However, while the average annual household bill fell to $1,509 over the past year, households were still paying about 20% ($254) more than in 2007-08. 

Additionally, the average price for a unit of electricity drawn from the grid was about 45% higher in real terms. 

ACCC chair Rod Sims pointed to recommendations made in July 2018, recommendations that it estimated could save the average household between 20-25% on their electricity bill: around $290-$415.

“There is still work to be done to make electricity more affordable for households,” Mr Sims said.

“We continue to seek action on our previous recommendations, which we believe will help drive bills down.”

Some of the recommendations include: 

  • Abolishing the current retail ‘standing’ offers (which are not the same between retailers), and replacing them with a new ‘default’ offer consistent across all retailers, set at a price determined by the Australian Energy Regulator (AER).
  • Requiring retailers to reference any discounts to the new ‘default’ offer pricing determined by the AER, making it easier for consumers to genuinely compare offers. Conditional discounts, such as pay-on-time discounts, must not be included in any headline discount claim.
  • A mandatory code for comparator websites be introduced so that offers are recommended based on customer benefit, not commissions paid.
  • Voluntary write downs of network over-investment, including by the NSW, Queensland and Tasmanian governments (or equivalent rebates). This could save consumers in NSW, Queensland and Tasmania at least $100 per year.

Further action on environmental scheme costs needed

The ACCC cites environmental costs as the biggest driving factor behind the increase in average bills over the last decade, due to state and federal government policies aimed at greater uptake of renewable energy. 

Customers with solar panels made up 16% of all residential customers in the National Electricity Market (NEM) in 2018-19, compared to just 0.2% in 2007-08. 

Many of these policies result in additional costs for retailers, who then pass this cost onto customers. 

The average household pays about $550 a year more than households with solar panels, which the ACCC believes raises questions about fairness.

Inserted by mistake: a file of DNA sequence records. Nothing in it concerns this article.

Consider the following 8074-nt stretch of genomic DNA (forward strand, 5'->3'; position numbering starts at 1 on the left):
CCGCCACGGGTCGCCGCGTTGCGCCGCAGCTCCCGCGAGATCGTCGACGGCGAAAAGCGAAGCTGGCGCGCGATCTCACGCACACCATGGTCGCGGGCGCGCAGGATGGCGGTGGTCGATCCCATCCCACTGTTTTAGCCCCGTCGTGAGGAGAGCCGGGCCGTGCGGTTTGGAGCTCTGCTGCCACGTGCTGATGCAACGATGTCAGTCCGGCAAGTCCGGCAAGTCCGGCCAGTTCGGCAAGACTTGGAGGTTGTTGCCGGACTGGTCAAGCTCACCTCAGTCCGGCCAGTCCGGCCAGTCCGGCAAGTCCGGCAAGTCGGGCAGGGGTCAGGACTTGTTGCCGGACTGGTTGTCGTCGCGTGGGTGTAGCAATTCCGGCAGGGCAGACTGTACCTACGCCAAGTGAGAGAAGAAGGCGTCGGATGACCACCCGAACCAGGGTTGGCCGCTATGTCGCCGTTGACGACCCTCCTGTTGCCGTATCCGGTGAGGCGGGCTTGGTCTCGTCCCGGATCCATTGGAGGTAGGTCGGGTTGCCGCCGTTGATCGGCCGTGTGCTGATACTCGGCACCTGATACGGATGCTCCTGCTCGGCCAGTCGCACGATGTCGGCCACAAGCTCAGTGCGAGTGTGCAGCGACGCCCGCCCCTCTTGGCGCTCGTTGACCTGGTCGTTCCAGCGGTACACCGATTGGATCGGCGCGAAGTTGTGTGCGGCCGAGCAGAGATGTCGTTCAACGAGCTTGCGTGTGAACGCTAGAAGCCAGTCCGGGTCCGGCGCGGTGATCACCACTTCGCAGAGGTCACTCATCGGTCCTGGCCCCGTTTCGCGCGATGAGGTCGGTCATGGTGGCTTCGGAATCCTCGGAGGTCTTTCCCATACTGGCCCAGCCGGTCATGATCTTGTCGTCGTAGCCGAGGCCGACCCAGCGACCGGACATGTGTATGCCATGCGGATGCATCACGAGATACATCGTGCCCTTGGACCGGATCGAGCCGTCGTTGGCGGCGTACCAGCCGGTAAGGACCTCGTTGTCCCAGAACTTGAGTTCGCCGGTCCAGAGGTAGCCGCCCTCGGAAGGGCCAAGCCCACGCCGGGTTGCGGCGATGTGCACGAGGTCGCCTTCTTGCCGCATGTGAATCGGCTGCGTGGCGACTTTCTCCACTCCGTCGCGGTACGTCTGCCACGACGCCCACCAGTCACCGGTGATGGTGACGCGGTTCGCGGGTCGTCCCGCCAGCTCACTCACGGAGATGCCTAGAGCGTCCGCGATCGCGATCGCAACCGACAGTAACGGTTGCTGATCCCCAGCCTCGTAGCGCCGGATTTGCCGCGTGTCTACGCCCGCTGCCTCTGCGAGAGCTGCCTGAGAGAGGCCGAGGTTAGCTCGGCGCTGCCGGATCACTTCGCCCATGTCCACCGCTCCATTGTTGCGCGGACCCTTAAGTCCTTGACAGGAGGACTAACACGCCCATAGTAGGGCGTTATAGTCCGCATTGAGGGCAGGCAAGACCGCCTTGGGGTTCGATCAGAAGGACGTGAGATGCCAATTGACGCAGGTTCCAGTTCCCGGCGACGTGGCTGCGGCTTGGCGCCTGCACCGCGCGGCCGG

“The cost of installing solar panels has reduced significantly in recent years, so environmental schemes like the premium FiT rebates are no longer needed to make solar an attractive option for those households that can afford it,” Mr Sims said.

“Indeed, all customers who can, should consider how much they could save by installing solar panels.

“We are primarily concerned about the additional costs such schemes have imposed on households that cannot access or afford to install solar panels.

“Funding environmental schemes through government budgets rather than through increased electricity charges should also be considered as a more equitable option.”

Recent reforms will lower prices and improve competition

Reforms to retailer pricing that launched in July of this year are benefiting about 900,000 customers on default electricity plans in several states.

“Households on default plans in South Australia, NSW, south-east Queensland and Victoria are estimated to save between $152 and $455 in 2019–20, depending on their state and distribution zone,” Mr Sims said.

“Small business customers on default plans in South Australia, NSW and south-east Queensland are also expected to see reductions in their annual bills, estimated at between $510 and $980.”

However, switching from these default plans to a median priced market offer could save customers between $160 to $230.

Additionally, shopping around outside of the big three retailers - AGL, EnergyAustralia and Origin - could save customers even more. 

“Households can find an even better deal by shopping around and looking at the offers of some of the smaller retailers in the market,” Mr Sims said.